Of course, the large areas of town relatively far away from this little postage stamp-sized mecca of critical care are pretty much screwed. But those people knew the score when they decided to live on the outskirts, right?
(‘Oh, if only you’d have gotten here sooner, Mr. Johnson, we might have saved your legs. But you had to go and buy a condo out in the boonies, and now I’m afraid we have to Cap’n Dan you. I would really have a stern talk with my real estate agent, if I were you, sir.‘)
City planning snafus notwithstanding, this was one rare occasion where I actually knew the directions I was asked for, it involved very little navigatory work, and the destination was quite close by. There’s no possible way to give poor directions, from where I was standing. So I jumped right in:
‘Sure thing! Just turn around, take this right, cross the riverway, and you’ll see signs for the hospital in a couple of blocks.‘
He seemed satisfied with that. Given my dismal record with such things, maybe I should have asked whether he had any questions, or if anything was unclear. Maybe he’d like a diagram, or I could pull the squirrel in to explain it in a slightly different way. But the guy nodded, looked fully on board with the plan, and took off again, presumably to pull a U-turn as I said, to start the directions.
As for me, I continued walking — on the very same route I’d just given him. The two hospitals really are side-by-side, and once you make the right, it’s a straight four-block shot to the bullseye. The traffic was light today, so as I walked, I kept an eye on the road to make sure the guy made his way in the right direction. I didn’t see him pass during the first block — but then again, it’s a little tough to turn around on the street he was on, and that light at the turn is pretty long sometimes.
He didn’t pass during the second block, either. But there is another light back there. And maybe he got a cell phone call and pulled over to talk or something.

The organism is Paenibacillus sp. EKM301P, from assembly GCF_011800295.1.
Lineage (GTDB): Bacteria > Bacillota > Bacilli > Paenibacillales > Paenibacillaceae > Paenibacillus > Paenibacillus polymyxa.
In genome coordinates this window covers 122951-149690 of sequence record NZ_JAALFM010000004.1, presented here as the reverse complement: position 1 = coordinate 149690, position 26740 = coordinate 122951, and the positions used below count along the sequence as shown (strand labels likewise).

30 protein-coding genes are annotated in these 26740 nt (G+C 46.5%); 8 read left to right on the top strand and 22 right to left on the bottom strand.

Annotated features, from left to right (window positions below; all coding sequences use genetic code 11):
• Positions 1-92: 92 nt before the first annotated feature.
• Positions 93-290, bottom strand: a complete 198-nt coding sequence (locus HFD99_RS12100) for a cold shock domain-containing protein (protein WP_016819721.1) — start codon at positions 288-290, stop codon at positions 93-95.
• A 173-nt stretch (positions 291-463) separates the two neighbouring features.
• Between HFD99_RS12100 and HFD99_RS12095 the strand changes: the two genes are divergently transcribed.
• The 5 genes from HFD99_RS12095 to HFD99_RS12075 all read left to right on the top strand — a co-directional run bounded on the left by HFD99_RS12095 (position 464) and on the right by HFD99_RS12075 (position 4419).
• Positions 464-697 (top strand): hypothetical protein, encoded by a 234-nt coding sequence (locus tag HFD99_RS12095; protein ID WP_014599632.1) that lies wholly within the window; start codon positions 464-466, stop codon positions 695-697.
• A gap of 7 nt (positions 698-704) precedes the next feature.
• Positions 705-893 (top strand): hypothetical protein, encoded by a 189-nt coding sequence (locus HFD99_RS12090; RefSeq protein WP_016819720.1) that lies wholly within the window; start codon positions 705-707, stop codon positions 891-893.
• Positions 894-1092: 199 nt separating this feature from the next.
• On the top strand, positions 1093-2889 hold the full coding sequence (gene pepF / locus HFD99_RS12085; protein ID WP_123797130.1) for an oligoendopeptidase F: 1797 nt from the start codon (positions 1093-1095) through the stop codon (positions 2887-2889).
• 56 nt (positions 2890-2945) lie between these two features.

Third block? No sign of him.
Fourth block. Nothing.
I finally crossed the last street before my building — the last intersection he should have gone through before turning to reach XYZ — and entered the building. Four blocks. Maybe six minutes elapsed. And a three-item set of dead-simple, no-muss, you-could-explain-it-to-a-first-grader directions that should have taken thirty seconds to put into motion. And which one of us had gotten entirely assed up.
I’d like to think — not knowing the guy and thus able to postulate that he could, in fact, be a lobotomized ADD-addled orangutan in some kind of disguise — that it was all his fault. But he was in an old pickup truck, and I’ve never known a monkey to drive a stick before. Especially the ADD ones. And especially after their frontal lobes have been put through the blender.
Alternatively, I could believe that the guy was kidnapped or truck-jacked just behind me, and never made the U-turn to follow the directions. But I’d just been walking that street, and there was nobody back there. Besides, who the hell jacks a beat-up old truck, anyway? Is there a black market for Hank Williams 8-track tapes I don’t know about? Unlikely.
So I’m left to believe — or have confirmed, once again — that I just give crappy, unfollowable directions. I still don’t see the problem. I mean, I could follow my directions. I just followed my own — on foot, no less. But something crucial evidently gets lost in the translation from my brain to someone else’s, and hitting that squirrel up for a map starts to look awfully good to people.
Frankly, it’s just damned frustrating. Such a simple thing to do, and I’m apparently unable, even in the simplest case, to get anyone successfully from Point A to Point B. And now some doofus stranger was reminding me of that, and ruining my whole day in the process. I actually wanted to go back toward my car, comb the neighborhood for that guy in the truck, and tell the bastard he could go to hell.
Of course, I’d never be able to tell him how to get there, so what’s the point, really? Stupid guy looking for the hospital, anyway. Probably bought a house on the outskirts. Meh.Permalink | 1 Comment